“The world’s resources cannot continue to be looted by mankind” – The Importance of Pope Francis’ Encyclical on the Environment

namib times 19 June 2015

The Pope’s 184-page (246 paragraphs) Encyclical on the EnvironmentPopeFrancis was released yesterday. It is sweeping in ambition and scope. He describes a relentless exploitation and destruction of the environment, which he blames on apathy, the reckless pursuit of profits, excessive faith in technology, and political short-sightedness.

The golden thread throughout the entire Encyclical is: the world’s resources cannot continue to be looted by mankind.

His most stinging rebuke is a broad economic and political critique of profit-

seeking and the undue influence of technology on society. He praises the progress achieved by econo-

mic growth and techno-

logy, singling out achievements in medicine, science and engineering. But, he adds:

“Our immense technolo-

gical development has not

been accompanied by a de-

velopment in human responsibility, values and conscience.”

The impact of the Pope’s message is likely to be considerable. Although the number of church-going Catholics has dropped in Europe and many other parts of the industrialised world, the influence of the church is growing in many areas, particularly in Africa.

He immediately makes clear, moreover, that unlike previous Encyclicals, this one is directed to everyone, regardless of religion – not only at an estimated 1.2 billion Catholics around the world. On the very first page he writes:

“Faced with the global deterioration of the environment, I want to address every person who inhabits this planet. In this Encyclical, I especially propose to enter into discussion with everyone regarding our common home”.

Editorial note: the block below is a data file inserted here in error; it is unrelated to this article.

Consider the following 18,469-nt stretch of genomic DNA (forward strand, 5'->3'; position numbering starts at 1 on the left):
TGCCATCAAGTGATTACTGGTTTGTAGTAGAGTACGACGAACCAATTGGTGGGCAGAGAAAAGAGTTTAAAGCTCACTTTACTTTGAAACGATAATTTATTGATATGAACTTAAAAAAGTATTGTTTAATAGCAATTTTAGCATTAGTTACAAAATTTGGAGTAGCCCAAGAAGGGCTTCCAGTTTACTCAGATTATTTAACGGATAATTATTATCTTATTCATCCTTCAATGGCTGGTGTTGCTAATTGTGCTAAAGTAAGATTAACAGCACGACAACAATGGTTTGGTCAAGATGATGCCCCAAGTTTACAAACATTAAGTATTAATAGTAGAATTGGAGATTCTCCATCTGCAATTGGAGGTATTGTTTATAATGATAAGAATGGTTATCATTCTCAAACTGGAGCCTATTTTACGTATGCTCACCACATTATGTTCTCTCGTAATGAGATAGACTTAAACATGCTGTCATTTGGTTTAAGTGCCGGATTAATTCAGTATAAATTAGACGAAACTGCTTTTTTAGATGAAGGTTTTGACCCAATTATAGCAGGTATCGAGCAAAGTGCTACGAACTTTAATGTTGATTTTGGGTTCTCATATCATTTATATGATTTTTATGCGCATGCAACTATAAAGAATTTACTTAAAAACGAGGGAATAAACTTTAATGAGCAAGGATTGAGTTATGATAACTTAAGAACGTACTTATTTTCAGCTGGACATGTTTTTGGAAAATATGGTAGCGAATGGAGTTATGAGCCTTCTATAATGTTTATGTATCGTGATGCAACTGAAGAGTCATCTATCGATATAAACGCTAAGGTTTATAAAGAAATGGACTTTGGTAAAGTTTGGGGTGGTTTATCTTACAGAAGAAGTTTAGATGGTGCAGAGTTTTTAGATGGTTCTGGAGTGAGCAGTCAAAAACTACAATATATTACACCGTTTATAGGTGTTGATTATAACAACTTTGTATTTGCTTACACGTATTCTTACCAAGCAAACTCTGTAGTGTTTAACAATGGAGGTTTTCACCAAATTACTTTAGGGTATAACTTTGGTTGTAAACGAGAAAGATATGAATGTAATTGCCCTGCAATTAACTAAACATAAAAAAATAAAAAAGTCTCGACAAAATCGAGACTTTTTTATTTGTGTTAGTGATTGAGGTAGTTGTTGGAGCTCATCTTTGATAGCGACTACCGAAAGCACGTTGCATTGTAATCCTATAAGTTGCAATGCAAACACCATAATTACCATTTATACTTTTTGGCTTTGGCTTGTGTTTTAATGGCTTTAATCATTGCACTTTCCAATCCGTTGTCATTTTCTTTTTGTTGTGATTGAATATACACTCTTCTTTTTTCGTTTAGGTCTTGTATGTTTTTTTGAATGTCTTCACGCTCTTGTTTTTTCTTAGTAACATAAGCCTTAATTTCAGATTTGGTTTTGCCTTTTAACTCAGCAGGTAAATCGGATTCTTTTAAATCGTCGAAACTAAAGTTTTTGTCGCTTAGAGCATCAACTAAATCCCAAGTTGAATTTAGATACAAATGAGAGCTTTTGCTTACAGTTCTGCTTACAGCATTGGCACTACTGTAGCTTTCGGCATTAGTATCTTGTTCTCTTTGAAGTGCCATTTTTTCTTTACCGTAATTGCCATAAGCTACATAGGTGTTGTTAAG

Pope Francis makes it clear that he hopes the Encyclical will influence energy and economic po-

licy and stir a global movement. He calls on ordinary people to pressure politicians for change. Bishops and priests around the world are expected to lead discussions on the Encyclical in services this coming Sunday.

Some pertinent excerpts are quoted below. We have taken the liberty of highlighting a few of the sentences.

  1. Caring for ecosystems demands far-sightedness
  2. We cannot fail to praise the commitment of international agencies and civil society organizations which draw public attention to these issues and offer critical cooperation, employing legitimate means of pressure, to ensure that each government carries out its proper and inalienable responsibility to preserve its country’s environment and natural resources, without capitulating to spurious local or international interests.
  3. Greater investment needs to be made in research aimed at understanding more fully the functioning of ecosystems and adequately analysing the different variables associated with any significant modification of the environment.
  4. … by the pollution produced by companies which operate in less developed countries in ways they could never do at home, in the countries in which they raise their capital: We note that often the businesses which operate this way are multinationals. They do here what they would never do in developed countries or the so-called first world. Generally, after ceasing their activity and withdrawing, they leave behind great human and environmental liabilities such as unemployment, abandoned towns, the depletion of natural reserves, deforestation, the impoverishment of agriculture and local stock breeding, open pits, ri-ven hills, polluted rivers and a handful of social works which are no longer sustainable.